INVESTIGATION OF LASER ULTRASONIC EVALUATION FOR USE AS AN IN SITU PROCESS MONITORING TOOL FOR LASER-BASED DIRECTED ENERGY DEPOSITION

Open Access
Author:
Brennan, Marissa C
Graduate Program:
Materials Science and Engineering
Degree:
Master of Science
Document Type:
Master Thesis
Date of Defense:
August 16, 2018
Committee Members:
  • Todd Palmer, Thesis Advisor
  • Allison Michelle Beese, Committee Member
  • Clifford Jesse Lissenden III, Committee Member
  • Jayme Scot Keist, Committee Member
Keywords:
  • Laser Ultrasonics
  • Ti-6Al-4V
  • Inconel 718
  • 17-4PH stainless steel
  • In situ
  • Directed Energy Deposition
  • Additive Manufacturing
Abstract:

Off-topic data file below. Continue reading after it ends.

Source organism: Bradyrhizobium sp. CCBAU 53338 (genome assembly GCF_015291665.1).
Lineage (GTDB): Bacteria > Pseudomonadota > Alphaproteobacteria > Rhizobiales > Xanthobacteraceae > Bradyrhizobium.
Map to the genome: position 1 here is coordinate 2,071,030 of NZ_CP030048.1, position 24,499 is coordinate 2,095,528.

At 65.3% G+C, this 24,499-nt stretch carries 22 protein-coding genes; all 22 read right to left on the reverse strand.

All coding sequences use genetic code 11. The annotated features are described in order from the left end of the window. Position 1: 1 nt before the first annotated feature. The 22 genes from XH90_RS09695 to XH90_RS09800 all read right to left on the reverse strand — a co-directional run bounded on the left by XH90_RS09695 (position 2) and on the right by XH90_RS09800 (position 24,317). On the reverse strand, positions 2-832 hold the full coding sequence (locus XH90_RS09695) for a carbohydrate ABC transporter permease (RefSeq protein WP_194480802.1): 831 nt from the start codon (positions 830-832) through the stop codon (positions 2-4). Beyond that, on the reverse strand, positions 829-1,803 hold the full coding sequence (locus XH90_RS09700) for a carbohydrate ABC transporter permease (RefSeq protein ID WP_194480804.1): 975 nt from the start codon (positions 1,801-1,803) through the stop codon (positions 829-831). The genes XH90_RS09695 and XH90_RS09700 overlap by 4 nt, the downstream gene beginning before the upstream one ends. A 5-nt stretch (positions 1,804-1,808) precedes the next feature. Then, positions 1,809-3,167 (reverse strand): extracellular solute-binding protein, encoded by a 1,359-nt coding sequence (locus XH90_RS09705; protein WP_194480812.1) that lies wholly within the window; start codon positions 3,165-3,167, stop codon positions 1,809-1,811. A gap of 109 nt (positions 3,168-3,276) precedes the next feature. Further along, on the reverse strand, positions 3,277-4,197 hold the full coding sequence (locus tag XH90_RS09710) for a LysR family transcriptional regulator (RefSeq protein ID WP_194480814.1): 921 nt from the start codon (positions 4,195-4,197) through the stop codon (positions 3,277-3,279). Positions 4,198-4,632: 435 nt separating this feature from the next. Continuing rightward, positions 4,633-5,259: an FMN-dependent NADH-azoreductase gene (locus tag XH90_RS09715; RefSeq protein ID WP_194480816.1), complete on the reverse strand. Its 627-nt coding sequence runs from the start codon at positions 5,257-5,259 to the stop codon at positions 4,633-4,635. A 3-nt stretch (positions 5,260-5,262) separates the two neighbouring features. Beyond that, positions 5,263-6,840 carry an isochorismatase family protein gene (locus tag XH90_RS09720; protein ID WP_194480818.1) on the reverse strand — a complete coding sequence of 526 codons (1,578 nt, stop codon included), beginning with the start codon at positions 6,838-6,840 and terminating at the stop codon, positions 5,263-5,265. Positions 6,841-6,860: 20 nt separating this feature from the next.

Directed energy deposition (DED) processes commonly form lack of fusion defects when adjacent passes do not achieve consistent overlap. Insufficient fusion is rooted to the behavior of the molten pool which is influenced by high temperature thermo-physical material properties. Internal defects have the tendency to be detrimental to mechanical properties. Thus, expensive and time-consuming methods such as post-processing (HIP) are required to repair defects in additively manufactured (AM) parts, otherwise components are scrapped. Efforts to minimize post-processing has been redirected towards developing in situ monitoring techniques based on nondestructive evaluation (NDE) methods to detect defects during processing. Knowledge of defect location and size can then be used as a guide for correcting defects prior to removing the build from the chamber. While thermal and optical techniques have been extensively integrated for in situ measurements, information can only be obtained for the exposed build layer. However, techniques based on ultrasound are capable of detecting subsurface features. Noncontact, laser ultrasonics offers the unique capability of operating in-line and within close proximity to the DED head which makes it attractive for in situ monitoring of the build process. An assessment was completed for choosing laser ultrasonics as feasible tool for in situ monitoring. The feasibility of the laser ultrasonic system was evaluated by measuring the minimum defect diameter and maximum defect depth that could be detected for DED builds processed with intentional lack of fusion conditions. Defect measurements were then cross-correlated to optical microscopy and x-ray computed tomography (CT) which have been extensively used as acceptable techniques for characterizing defects in AM components. Intentional defects were formed upon selecting processing parameters to control melt pool shape and size. Lack of fusion defects were produced by altering hatch spacing, powder flow, and power to replicate defects typically formed during processing for titanium, nickel superalloys, and precipitation hardened martensitic grade stainless steel alloys. X-ray CT results reported the majority of defects were between 0.50 mm and 0.75 mm in diameter, despite the hatch spacing or material. In addition, sphericity values between 0.35 and 0.50 were reported for the majority of defects formed. A general decreasing power law trend was observed upon plotting degree of sphericity as a function of defect diameter, despite the processing conditions and material selected. This concluded the lack of fusion defects formed were non-spherical and elongated in shape. A closer look at the volume percent porosity reported the highest percentages for builds processed with 3.56 mm hatch spacing and disrupted powder flow. A comparison of material conditions, however, indicated while Ti-6Al-4V showed several instances of lack of fusion between passes, Inconel® 718 and 17-4PH stainless steel builds featured most lack of fusion near the ends of the deposition passes. Parabolic, scattered skimming waves defined in laser ultrasonic B-scan data identified lack of fusion defects along passes from a machined Ti-6Al-4V AM sample. These same signals were detected at processing speeds, however, the signal to noise ratio appeared to be significantly increased. In addition, an artificial EDM hole of 0.80 mm in diameter and approximately 1.50 mm below the surface of an as-deposited Ti-6Al-4V build was also identified as a scattered Rayleigh wave. This was used to compare the signal of a single lack of fusion defect, approximately 1.11 mm in diameter and 1.10 mm below the surface, reported for a Ti-6Al-4V AM sample with an as-built surface condition. Additionally, a preliminary assessment of using laser ultrasonics as a characterization tool was evaluated by measuring the attenuation across a polished Ti-6Al-4V AM and wrought titanium sample. Results indicated a higher attenuation in the as-deposited sample versus the wrought sample. Higher attenuation was thought to be influenced by the large the prior-β grains which averaged a grain width of 264.3 ± 79.8 µm as compared to the average grain diameter of 3.37 ± 5.08 µm calculated in the rolling direction of the wrought titanium. However, since the wavelength selected for measurements were between 100 μm - 6000 µm, feature sizes less than 50 µm were not accounted for in the data. Other factors such as melt pool boundaries and/or defects present in the material, likewise, may have contributed to some of the signal attenuation reported.